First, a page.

Cybersecurity researchers at CloudSEK have uncovered a set of 3,207 mobile apps exposing Twitter API keys to the public, potentially enabling a threat actor to take over users’ Twitter accounts. 

CloudSEK analyzed large app sets for potential data leaks and found the apps leaking a valid Consumer Key and Consumer Secret for the Twitter API. CloudSEK found that 230 apps were leaking all 4 Auth Creds and can be used to fully take over Twitter accounts to perform critical/sensitive actions such as read direct messages, retweet, like, delete, remove followers, follow any account, get account settings and change display pictures.

Scott Gerlach, Co-Founder and CSO at StackHawk, says, “Exposing an ‘all access’ API key is essentially giving away the keys to the front door as a single key controls all of the data in the API. You have to understand how to manage user access to an API and how to securely provision access to the API. If you don’t understand that, you have put yourself way behind the eight ball.”

This type of vulnerability is one of the easiest to prevent, says Ray Kelly, Fellow at Synopsys Software Integrity Group. “When assessing a mobile app for security gaps, it is important to test the backend server, the network layer and in this case, the device itself. Failure to encrypt API secrets on the device is akin to wrapping your ATM card in a Post-It note with your PIN written on it,” Kelly explains. “However, in this case, the consequences are much more severe and could lead to attackers executing misinformation campaigns or impersonation attacks that can be targeted to specific Twitter users.”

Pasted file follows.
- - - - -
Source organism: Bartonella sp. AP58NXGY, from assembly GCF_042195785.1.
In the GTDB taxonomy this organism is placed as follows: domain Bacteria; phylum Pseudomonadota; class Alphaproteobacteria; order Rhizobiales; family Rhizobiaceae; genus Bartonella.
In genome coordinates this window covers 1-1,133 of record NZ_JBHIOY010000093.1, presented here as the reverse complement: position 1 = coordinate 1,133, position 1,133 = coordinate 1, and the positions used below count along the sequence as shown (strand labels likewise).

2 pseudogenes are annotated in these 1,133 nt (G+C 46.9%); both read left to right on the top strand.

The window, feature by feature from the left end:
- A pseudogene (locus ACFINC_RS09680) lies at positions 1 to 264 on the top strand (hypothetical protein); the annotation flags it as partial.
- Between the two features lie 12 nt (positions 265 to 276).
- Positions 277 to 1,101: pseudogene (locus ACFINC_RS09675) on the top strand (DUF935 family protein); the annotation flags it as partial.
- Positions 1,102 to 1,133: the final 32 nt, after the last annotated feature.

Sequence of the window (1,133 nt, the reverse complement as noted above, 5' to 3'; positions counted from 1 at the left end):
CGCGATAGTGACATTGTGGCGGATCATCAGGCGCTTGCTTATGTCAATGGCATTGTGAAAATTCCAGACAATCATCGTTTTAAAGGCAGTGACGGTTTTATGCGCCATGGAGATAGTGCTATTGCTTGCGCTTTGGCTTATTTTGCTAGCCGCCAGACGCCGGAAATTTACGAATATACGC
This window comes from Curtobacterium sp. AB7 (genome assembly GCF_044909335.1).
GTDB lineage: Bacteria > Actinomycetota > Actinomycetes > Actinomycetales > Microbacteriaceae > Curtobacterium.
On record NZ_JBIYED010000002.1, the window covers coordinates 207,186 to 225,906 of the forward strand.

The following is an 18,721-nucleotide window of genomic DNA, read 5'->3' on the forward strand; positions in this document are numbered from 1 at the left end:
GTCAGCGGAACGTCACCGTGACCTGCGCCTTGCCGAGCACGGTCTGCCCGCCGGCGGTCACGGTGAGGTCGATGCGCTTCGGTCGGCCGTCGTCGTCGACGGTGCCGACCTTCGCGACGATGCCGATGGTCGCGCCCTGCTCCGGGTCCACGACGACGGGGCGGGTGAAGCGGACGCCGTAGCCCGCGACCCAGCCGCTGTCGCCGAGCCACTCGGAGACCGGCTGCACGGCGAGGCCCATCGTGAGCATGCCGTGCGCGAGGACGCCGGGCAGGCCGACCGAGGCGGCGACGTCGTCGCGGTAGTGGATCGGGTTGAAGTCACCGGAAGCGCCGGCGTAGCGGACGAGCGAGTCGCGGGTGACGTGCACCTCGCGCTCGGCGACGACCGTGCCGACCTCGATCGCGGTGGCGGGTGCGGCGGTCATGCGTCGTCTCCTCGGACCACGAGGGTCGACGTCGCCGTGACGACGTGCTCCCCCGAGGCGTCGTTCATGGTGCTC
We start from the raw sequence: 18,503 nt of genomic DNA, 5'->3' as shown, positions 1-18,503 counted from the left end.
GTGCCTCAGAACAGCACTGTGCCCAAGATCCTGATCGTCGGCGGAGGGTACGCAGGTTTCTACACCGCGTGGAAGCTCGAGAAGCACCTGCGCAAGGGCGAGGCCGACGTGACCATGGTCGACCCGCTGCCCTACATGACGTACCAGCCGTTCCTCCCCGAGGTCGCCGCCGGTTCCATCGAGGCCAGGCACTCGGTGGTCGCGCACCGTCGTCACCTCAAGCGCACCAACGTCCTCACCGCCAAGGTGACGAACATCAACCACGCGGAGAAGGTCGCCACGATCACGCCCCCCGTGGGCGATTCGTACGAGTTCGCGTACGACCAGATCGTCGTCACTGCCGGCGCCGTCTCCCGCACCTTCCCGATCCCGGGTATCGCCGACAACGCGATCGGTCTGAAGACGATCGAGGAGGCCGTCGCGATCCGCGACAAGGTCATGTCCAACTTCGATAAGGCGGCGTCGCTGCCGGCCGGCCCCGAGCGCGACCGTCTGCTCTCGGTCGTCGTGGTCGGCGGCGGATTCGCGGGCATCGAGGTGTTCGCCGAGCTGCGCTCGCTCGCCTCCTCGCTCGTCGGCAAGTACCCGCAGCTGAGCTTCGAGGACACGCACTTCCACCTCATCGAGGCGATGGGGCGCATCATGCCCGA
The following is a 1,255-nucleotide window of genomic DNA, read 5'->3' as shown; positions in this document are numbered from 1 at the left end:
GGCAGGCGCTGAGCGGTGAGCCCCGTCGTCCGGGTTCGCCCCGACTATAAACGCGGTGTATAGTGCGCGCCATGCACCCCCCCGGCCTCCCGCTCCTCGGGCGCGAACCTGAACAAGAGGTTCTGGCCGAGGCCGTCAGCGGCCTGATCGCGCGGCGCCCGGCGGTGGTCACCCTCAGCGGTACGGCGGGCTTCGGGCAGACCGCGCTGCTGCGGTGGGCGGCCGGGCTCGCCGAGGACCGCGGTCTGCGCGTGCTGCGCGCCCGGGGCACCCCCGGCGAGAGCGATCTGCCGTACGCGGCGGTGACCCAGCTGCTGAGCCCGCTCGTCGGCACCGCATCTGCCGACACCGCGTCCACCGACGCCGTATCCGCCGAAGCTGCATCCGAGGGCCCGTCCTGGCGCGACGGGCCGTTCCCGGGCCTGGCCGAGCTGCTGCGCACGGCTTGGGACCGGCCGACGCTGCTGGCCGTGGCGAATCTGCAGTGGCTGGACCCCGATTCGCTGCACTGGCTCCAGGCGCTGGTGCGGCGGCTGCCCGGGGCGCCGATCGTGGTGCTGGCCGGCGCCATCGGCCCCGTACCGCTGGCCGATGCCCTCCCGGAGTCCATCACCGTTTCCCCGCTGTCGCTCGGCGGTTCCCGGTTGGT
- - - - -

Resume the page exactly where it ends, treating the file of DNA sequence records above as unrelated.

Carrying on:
CloudSEK urged developers to conduct standardized code reviews, ensure files containing “environment variables” in the source code are not included, and rotate API keys. 

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